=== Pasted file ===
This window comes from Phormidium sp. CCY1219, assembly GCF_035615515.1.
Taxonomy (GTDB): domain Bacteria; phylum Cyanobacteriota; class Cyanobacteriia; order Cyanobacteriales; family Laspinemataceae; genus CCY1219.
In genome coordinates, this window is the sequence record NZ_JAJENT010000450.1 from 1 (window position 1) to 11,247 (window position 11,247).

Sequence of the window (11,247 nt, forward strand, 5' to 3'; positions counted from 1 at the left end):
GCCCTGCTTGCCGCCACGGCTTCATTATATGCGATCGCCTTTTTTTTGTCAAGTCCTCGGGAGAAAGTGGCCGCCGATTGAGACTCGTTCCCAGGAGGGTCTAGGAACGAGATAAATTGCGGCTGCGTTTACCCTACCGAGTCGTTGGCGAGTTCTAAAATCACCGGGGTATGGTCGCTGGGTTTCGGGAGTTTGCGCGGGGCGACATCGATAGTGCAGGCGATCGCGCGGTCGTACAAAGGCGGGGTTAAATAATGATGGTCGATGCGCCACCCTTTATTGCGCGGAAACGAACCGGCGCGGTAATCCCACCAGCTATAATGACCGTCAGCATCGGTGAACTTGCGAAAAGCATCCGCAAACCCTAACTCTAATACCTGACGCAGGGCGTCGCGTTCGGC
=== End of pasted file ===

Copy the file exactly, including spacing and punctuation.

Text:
This window comes from Phormidium sp. CCY1219, assembly GCF_035615515.1.
Taxonomy (GTDB): domain Bacteria; phylum Cyanobacteriota; class Cyanobacteriia; order Cyanobacteriales; family Laspinemataceae; genus CCY1219.
In genome coordinates, this window is the sequence record NZ_JAJENT010000450.1 from 1 (window position 1) to 11,247 (window position 11,247).

Sequence of the window (11,247 nt, forward strand, 5' to 3'; positions counted from 1 at the left end):
GCCCTGCTTGCCGCCACGGCTTCATTATATGCGATCGCCTTTTTTTTGTCAAGTCCTCGGGAGAAAGTGGCCGCCGATTGAGACTCGTTCCCAGGAGGGTCTAGGAACGAGATAAATTGCGGCTGCGTTTACCCTACCGAGTCGTTGGCGAGTTCTAAAATCACCGGGGTATGGTCGCTGGGTTTCGGGAGTTTGCGCGGGGCGACATCGATAGTGCAGGCGATCGCGCGGTCGTACAAAGGCGGGGTTAAATAATGATGGTCGATGCGCCACCCTTTATTGCGCGGAAACGAACCGGCGCGGTAATCCCACCAGCTATAATGACCGTCAGCATCGGTGAACTTGCGAAAAGCATCCGCAAACCCTAACTCTAATACCTGACGCAGGGCGTCGCGTTCGGC